Thermodynamics problem dealing with series

• Feb 1st 2008, 10:48 AM
corr0105
Thermodynamics problem dealing with series
This is for my biothermodynamics class:
MOLECULAR WEIGHT DISTRIBUTION IN POLYMERS:
NOTE: nk=n(subscript k) wk=w(subscript k). NOT multiplication.
While the fraction of polymer chains having length k is P(k) = n/∑_(k=1)^∞nk), the fraction of chains having molecular weight proportional to k is w=k*n/(∑_(k=1)^∞k*nk).
Q: a. Show that w = k(1-p)*n
b. Compute the average molecular weight, <k> = ∑_(k=1)^∞k*wk

A: a. Well... I can't figure out the answer yet despite the amount of time I have spent trying to figure this out. It is given in the book that nk=(1-p)p^(k-1). I have attempted to plug this into the expression for wk and manipulate the sum so as to solve for a closed form that would hopefully take a form that would simplify to the expression required to be proven. My attempts have failed thus far and I would appreciate any help I can get. I could easily simplify to a closed form if nk were a steady constant, however the subscrip k tells me that although it is just a number, it will change with every value of k.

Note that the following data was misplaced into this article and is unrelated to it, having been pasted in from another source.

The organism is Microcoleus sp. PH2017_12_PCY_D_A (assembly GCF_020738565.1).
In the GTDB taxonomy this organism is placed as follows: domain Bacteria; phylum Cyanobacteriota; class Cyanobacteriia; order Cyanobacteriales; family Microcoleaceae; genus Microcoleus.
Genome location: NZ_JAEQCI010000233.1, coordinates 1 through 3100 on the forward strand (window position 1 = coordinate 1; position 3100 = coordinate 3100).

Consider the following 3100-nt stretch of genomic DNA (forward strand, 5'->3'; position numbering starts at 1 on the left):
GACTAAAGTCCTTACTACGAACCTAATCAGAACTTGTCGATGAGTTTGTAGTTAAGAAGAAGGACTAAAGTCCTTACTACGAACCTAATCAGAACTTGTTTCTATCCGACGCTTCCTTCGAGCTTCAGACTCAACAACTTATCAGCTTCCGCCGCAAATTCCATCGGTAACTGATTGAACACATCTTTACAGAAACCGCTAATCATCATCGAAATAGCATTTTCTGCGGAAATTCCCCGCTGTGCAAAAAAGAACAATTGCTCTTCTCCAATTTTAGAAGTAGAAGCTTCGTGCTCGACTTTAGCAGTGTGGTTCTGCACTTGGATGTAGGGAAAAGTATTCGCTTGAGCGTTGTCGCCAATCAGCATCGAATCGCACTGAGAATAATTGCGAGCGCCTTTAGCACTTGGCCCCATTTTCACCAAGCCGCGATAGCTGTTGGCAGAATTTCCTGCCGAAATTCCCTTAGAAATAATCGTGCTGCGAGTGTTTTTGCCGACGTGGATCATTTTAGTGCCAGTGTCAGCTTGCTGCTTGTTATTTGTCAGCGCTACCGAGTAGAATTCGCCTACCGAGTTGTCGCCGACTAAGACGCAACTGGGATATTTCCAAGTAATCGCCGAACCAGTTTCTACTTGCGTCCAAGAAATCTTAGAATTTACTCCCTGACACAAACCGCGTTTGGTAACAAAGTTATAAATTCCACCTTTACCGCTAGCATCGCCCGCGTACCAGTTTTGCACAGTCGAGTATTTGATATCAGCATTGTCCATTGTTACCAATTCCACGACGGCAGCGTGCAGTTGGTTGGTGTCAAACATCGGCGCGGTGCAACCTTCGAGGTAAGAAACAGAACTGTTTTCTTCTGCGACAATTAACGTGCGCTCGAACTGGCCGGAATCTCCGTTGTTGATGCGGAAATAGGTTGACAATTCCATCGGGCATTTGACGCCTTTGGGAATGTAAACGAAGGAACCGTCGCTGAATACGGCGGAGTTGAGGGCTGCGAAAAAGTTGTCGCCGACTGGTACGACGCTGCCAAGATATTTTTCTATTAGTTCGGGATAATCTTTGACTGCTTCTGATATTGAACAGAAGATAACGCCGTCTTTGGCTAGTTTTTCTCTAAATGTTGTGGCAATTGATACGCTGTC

b. I know that the average can be computed like so: (∑_(k=1)^∞k*P(k)), but I might need a little help simplifying this expression to a closed expression as opposed to a summation.

Any help is greatly appreciate, thanks so much!!

Just for clerification, here are all the term definitions:
p: the probability that a monomer unit is reacted and connected in the chain.
nkThe most probable distribution. It is the statistical weight (unnormalized probability) for having a chain k monomers long. The factor of (1-p) arises in the definition for n because the terminal end unit must be unreacted for the molecule to be exactly k units long.
P(k): fraction of polymer chains having length k.
wk: the fraction of chains having molecular weight proportional to k.